THERE’S been more drama at the Navy Club in Fremantle, with its president quitting in acrimonious circumstances.
John Emmett resigned from the High Street club’s top job earlier this month following
a committee meeting which had been called to discuss four complaints lodged against him, which he emphatically rejects.
Minutes of the “supplementary committee meeting” of June 10 leaked to the Herald show Mr Emmett faced complaints of “unacceptable treatment” of committee and staff members, not complying with the club’s safety plan and disregarding the club’s voting system.
A source told the Herald while there were already some slight tensions, Mr Emmett was aggrieved when staff closed the club to comply with Covid-19 restrictions without referring the matter to him.
He also disagreed with the interpretation of Clubs WA’s guidelines on social distancing rules as restrictions eased, and when he allegedly blew his top at a barmaid, it led to a verbal altercation with vice president John Cruikshank.
That sparked the committee meeting, which Mr Emmett claimed in his resignation letter not to have heard about.
“It is demonstrably offensive to me and I would venture to suggest, many of the general membership,” he told Mr Cruickshank in his resignation letter.
“Therefore, I reject entirely the pathetic charges laid against me, the president of this club.”
The meeting, attended by six of the club’s management committee, led to Mr Emmett being warned that he faced suspension, being ejected from the club or refused service if there were any further breaches of the club’s rules.
Mr Emmett had come across to WA from Queensland earlier this year, ostensibly to rescue the club after it found itself up to its ears in debt to the tax office.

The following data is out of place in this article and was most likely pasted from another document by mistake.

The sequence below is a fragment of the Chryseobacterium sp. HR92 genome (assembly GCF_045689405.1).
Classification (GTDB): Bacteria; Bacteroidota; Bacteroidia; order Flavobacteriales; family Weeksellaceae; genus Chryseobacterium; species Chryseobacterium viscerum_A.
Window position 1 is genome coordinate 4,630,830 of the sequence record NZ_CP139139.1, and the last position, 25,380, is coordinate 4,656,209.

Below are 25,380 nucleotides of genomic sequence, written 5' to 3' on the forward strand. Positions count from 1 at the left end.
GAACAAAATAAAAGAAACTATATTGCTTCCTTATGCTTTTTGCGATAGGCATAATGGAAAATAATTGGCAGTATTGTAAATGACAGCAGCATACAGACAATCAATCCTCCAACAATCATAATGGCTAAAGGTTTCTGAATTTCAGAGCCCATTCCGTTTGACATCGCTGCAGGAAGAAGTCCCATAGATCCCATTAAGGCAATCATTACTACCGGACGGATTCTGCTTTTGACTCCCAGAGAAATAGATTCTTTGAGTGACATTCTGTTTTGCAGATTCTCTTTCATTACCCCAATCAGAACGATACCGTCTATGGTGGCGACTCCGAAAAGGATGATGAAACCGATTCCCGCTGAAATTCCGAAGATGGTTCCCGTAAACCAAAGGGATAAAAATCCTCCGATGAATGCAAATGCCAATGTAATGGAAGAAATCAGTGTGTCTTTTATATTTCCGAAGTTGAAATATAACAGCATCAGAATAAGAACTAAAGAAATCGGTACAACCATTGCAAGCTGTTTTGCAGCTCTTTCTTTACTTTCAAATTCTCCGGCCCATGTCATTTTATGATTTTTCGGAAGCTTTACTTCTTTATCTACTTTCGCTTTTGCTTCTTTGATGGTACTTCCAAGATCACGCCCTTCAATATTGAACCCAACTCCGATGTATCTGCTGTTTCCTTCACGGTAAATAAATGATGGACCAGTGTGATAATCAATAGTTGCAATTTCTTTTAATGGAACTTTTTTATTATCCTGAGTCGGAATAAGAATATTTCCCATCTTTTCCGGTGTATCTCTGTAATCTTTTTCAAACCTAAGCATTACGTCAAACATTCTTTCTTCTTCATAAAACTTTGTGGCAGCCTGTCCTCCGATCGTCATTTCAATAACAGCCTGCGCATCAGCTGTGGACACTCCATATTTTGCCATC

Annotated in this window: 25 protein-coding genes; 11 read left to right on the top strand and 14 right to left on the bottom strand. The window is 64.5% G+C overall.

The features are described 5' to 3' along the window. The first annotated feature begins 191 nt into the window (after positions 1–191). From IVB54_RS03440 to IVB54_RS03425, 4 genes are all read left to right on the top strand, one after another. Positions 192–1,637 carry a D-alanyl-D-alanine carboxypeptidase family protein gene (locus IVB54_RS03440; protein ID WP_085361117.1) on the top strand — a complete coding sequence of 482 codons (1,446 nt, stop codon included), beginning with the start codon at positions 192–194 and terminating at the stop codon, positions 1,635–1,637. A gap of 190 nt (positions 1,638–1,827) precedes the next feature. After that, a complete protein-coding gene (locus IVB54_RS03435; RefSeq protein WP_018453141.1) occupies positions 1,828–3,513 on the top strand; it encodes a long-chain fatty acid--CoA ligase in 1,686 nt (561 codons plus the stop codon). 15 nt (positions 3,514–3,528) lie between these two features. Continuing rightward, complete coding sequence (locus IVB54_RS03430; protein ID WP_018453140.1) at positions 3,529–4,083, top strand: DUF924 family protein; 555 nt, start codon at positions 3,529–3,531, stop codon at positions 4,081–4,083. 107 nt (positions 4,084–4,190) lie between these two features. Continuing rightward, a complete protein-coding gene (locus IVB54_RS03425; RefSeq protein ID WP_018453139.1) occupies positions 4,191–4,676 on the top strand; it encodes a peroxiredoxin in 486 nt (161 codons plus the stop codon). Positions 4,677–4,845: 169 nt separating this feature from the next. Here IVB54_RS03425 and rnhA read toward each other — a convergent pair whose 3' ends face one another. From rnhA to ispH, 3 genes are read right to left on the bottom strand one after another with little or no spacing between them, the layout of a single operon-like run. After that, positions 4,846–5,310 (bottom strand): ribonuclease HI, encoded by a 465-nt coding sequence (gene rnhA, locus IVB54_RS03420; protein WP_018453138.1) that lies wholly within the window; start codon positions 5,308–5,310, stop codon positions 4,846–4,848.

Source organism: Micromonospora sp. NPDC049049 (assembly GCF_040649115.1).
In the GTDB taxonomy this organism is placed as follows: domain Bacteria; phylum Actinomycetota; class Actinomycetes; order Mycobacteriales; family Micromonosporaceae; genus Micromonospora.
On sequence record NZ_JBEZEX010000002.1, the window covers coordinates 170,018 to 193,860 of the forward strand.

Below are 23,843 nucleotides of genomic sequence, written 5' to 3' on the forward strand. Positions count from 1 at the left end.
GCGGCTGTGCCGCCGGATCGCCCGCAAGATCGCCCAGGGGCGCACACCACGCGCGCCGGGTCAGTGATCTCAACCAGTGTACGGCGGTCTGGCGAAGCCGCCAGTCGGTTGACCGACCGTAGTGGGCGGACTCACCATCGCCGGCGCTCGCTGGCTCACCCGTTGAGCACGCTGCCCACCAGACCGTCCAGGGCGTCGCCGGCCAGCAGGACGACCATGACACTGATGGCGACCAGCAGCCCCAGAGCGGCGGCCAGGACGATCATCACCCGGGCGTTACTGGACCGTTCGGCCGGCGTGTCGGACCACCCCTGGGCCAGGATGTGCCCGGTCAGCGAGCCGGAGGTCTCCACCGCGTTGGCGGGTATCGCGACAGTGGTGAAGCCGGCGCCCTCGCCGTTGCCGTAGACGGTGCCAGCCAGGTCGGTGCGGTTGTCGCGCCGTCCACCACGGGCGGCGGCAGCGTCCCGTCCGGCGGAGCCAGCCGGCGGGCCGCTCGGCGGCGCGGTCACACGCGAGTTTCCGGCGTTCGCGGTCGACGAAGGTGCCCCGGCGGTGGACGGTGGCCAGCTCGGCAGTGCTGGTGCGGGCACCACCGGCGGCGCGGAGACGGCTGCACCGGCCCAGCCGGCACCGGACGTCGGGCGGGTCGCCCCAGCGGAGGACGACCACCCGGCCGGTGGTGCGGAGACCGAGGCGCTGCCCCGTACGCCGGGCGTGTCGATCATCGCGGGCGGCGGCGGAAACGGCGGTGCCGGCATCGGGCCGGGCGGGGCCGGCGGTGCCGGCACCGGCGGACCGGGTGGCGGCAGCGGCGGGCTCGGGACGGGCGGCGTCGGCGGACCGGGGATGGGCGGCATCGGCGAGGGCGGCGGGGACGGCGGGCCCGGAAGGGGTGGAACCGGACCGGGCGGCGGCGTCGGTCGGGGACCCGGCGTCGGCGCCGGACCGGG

The Herald’s source said the club’s finances at that time were in complete disarray, with no records of staff holidays and a raft on untraceable cash sales. That led to the resignation of a long-time club staffer, who’s payout of outstanding leave also left the club with a growing debt headache.
But since then, with Mr Emmett as president and new secretary/treasurer Kate Sloss regularly working voluntarily into the wee hours of the morning, the club’s fortunes had been turning around.
Which made the Covid shutdown all the harder to bear; the month they had to close down had been booked solid and the club looked like turning its first profit in years.
Ms Sloss wouldn’t comment on Mr Emmett’s resignation, but said the committee would be meeting this Monday to organise a special meeting of members on Saturday July 18 to ratify Mr Cruikshank as president and plan the way forward.
She’s full of confidence after the club’s tills started ringing when the doors first reopened, with members staying longer, functions being booked and bands signing up for album launches.
There’s also a couple of fundraising gigs on July 11 and July 28, while the open mike continues to bring in healthy crowds.
By STEVE GRANT